We feel your pain: Saudi Arabia’s support for devastated Beirut

A helicopter tries to put out multiple fires at the scene of the massive explosion that hit port in Beirut killing more than 100 Lebanese, as rescuers search for survivors on Wednesday. (AFP)
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Updated 06 August 2020

We feel your pain: Saudi Arabia’s support for devastated Beirut

  • Saudis, expatriates react to horror of explosion that rocked the Lebanese capital on Tuesday

JEDDAH: There has been a global outpouring of sympathy and support for the people of Lebanon since the devastating explosion in Beirut on Tuesday that left dozens dead and thousands injured. In Saudi Arabia, the shock and sense of loss has been particularly great, given the historic ties between the countries and the community of Lebanese expats in the Kingdom.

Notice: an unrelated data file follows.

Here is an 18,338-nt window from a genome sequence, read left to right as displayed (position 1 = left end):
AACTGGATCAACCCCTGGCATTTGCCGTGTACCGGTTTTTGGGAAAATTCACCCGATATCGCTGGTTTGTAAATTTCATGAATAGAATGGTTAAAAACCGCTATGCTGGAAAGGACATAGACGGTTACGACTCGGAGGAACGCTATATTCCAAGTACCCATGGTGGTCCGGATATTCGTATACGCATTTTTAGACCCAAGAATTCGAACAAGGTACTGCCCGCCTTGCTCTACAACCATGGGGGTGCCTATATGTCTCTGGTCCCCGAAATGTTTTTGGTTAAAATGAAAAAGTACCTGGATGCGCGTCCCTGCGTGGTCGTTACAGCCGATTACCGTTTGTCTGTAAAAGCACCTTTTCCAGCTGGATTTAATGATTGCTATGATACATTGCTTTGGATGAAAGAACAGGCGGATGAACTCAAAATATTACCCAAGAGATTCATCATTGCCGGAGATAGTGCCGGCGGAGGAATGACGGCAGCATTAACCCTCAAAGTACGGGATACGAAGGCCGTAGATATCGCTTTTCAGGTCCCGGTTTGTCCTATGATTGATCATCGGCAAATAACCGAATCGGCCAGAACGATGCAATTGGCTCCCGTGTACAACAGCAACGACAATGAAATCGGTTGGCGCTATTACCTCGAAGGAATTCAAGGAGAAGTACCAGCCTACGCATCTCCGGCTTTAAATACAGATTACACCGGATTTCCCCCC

The Saudi Ministry of Foreign Affairs was quick to pledge the country’s full support for and solidarity with the “brotherly Lebanese people.”

As horrific videos of the massive explosion in Beirut’s port area continue to be broadcast on TV news channels and shared widely on social media, along with scenes of the massive rescue and recovery operation in the Lebanese capital, many people in Saudi Arabia have been desperately trying to contact friends and family in the “Paris of the Middle East” to check they are safe.

The explosion is the latest devastating catastrophe to hit the people of Lebanon, following a prolonged economic crisis that has provoked sustained street protests against political corruption and mismanagement, and the ongoing challenges created by the coronavirus pandemic.

“I don’t have a homeland anymore,” said Ali Chaaban, a Lebanese artist who has lived in Jeddah for six years. “My identity is crashing and deteriorating bit by bit. My city is gone and so is my identity.”

He said that it is hard to comprehend the scale of the devastation caused by the blast and added: “Beirut is now declared a ‘disaster city,’ and I can no longer go back any time soon.